Harmonization is the standardization of specifications for related measures with the same measure focus (for example, influenza immunization of patients in hospitals or nursing homes); related measures for the same target population (for example, eye exam and HbA1c for patients with diabetes); or definitions applicable to many measures (for example, age designation for children) so that they are uniform or compatible, unless differences are justified (in other words, dictated by the evidence). The dimensions of harmonization can include numerator, denominator, exclusions, calculation, and data source and collection instructions. The extent of harmonization depends on the relationship of the measures, the evidence for the specific measure focus, and differences in data sources. Value sets used in measures should be harmonized when the intended meaning is the same. Harmonization can also mean adoption of the same standard(s) for different purposes such as use of standards for eCQMs and CDS, for example Clinical Quality Language for logic expression in eCQMs and CDS.
Health information technology (HIT) involves the processing, storage, and exchange of health information in an electronic environment. According to the Health Information Technology for Economic and Clinical Health (HITECH) Act, the term includes hardware, software, integrated technologies or related licenses, intellectual property, upgrades, or packaged solutions provided as services that are designed for or support the use by healthcare entities or patients for the electronic creation, maintenance, access, or exchange of health information.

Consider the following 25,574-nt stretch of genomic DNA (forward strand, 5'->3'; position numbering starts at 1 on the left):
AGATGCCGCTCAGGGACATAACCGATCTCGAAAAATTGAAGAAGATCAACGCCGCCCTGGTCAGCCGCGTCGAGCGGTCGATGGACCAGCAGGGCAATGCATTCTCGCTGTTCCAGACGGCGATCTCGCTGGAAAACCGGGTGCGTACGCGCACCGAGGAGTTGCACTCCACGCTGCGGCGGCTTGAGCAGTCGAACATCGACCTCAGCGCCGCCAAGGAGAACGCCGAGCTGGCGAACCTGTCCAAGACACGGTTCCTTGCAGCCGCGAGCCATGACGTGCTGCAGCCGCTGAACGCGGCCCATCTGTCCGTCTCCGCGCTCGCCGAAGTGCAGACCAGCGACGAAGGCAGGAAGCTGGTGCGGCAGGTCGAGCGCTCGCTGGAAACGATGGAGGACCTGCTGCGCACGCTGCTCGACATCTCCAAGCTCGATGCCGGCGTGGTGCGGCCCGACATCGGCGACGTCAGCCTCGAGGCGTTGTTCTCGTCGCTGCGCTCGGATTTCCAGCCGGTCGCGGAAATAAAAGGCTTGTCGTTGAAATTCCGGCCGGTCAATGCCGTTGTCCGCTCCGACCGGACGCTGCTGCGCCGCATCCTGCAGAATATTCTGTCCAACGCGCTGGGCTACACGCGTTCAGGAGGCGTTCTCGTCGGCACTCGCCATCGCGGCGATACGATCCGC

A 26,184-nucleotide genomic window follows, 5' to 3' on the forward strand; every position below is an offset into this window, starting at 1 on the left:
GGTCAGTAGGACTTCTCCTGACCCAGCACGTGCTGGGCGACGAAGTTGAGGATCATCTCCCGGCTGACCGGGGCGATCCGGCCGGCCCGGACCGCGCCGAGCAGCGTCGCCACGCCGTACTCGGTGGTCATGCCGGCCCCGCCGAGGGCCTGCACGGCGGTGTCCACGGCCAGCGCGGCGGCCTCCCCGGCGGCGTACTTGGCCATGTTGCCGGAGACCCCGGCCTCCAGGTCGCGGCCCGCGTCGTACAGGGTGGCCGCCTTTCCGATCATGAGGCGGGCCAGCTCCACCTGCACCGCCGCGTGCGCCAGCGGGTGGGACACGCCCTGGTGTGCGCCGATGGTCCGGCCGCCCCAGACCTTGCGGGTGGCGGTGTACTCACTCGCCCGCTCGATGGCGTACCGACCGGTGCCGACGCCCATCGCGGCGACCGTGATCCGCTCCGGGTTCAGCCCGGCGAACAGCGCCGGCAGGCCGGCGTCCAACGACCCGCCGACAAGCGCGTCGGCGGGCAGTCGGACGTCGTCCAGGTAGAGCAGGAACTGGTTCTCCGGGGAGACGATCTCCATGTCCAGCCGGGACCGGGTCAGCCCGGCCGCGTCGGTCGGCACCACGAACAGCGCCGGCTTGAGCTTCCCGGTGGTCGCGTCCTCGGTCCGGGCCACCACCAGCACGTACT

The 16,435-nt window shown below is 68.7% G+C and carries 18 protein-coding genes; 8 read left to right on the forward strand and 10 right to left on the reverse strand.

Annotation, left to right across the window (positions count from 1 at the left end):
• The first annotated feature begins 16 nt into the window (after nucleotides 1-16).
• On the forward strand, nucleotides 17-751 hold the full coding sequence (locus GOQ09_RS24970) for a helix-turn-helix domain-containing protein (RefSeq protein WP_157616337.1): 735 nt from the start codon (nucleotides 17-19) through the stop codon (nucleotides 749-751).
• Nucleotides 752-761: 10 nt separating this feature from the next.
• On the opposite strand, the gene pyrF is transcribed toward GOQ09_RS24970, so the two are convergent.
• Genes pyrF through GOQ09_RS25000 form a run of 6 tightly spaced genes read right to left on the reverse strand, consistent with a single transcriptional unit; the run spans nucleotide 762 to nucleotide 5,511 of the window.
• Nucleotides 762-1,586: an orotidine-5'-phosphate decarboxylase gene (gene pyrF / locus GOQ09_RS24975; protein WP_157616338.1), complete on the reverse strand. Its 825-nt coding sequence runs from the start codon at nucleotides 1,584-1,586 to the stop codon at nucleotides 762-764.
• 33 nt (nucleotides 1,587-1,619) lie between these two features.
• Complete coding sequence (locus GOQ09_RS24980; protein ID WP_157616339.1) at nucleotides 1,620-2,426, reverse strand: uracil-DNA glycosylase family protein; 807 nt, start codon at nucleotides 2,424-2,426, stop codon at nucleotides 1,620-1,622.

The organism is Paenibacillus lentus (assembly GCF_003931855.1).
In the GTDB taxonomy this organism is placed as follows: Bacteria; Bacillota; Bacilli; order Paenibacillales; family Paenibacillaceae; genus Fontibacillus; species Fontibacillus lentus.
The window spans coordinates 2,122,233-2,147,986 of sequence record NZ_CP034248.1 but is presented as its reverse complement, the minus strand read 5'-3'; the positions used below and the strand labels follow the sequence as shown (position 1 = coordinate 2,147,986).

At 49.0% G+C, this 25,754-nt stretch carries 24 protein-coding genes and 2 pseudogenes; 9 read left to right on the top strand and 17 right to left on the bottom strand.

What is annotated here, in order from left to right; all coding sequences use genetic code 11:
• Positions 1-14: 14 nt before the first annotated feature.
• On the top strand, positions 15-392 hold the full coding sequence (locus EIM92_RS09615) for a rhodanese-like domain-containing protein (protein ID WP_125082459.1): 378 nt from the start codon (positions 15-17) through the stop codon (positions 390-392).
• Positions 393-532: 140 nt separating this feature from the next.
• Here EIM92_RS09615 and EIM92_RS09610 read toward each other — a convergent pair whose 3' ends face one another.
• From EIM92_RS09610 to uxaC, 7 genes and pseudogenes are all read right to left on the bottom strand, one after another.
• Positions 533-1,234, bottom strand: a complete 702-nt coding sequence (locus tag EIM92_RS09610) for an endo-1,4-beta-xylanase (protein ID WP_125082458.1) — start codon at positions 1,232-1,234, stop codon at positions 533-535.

A health IT developer/vendor is an entity that designs, develops, and/or markets health IT software application(s) for use in hospitals, ambulatory care settings, and/or specialty care delivery settings, e.g., EHR developer, EHR vendor, quality reporting software developer, quality reporting software vendor.
Health Level Seven International® (HL7) is a standards-developing organization that provides a framework and international standards for the exchange, integration, sharing, and retrieval of electronic health information (including clinical and administrative data) that supports clinical practice and the management, delivery, and evaluation of health services. These standards for transfer of data between healthcare software applications focus on the application layer, which is "layer 7" in the Open Systems Interconnection model (OSI model), a conceptual model that characterizes and standardizes the communication functions of a telecommunication or computing system without regard to its underlying internal structure and technology.
An individual who uses the services of a healthcare provider including patients receiving medical care or treatment. IHI Global Services. (n.d). What is health consumer. Retrieved March 30, 2021, from https://www.igi-global.com/dictionary/empirical-study-patient-willingness-use/33258
A healthcare organization (HCO) is defined as a purposefully designed, structured social system developed for the delivery of healthcare services by specialized workforces to defined communities, populations, or markets.
A healthcare payor is any payer of healthcare services other than the insured person, e.g., insurance company, Health Maintenance Organization, Preferred Provider Organization, or the federal government.
Healthcare Service Location (HSLOC) is a classification of locations and settings where healthcare services are provided which can be used to identify locations within a facility, such as the Emergency Department (ED) and medical intensive care unit (ICU).
A hybrid measure is a quality measure that uses more than one source of data for measure calculation. Current hybrid measures use claims data and electronic clinical data from EHRs to calculate measure results.
Hypertext Markup Language (HTML) is the standard markup language for creating web pages and web applications.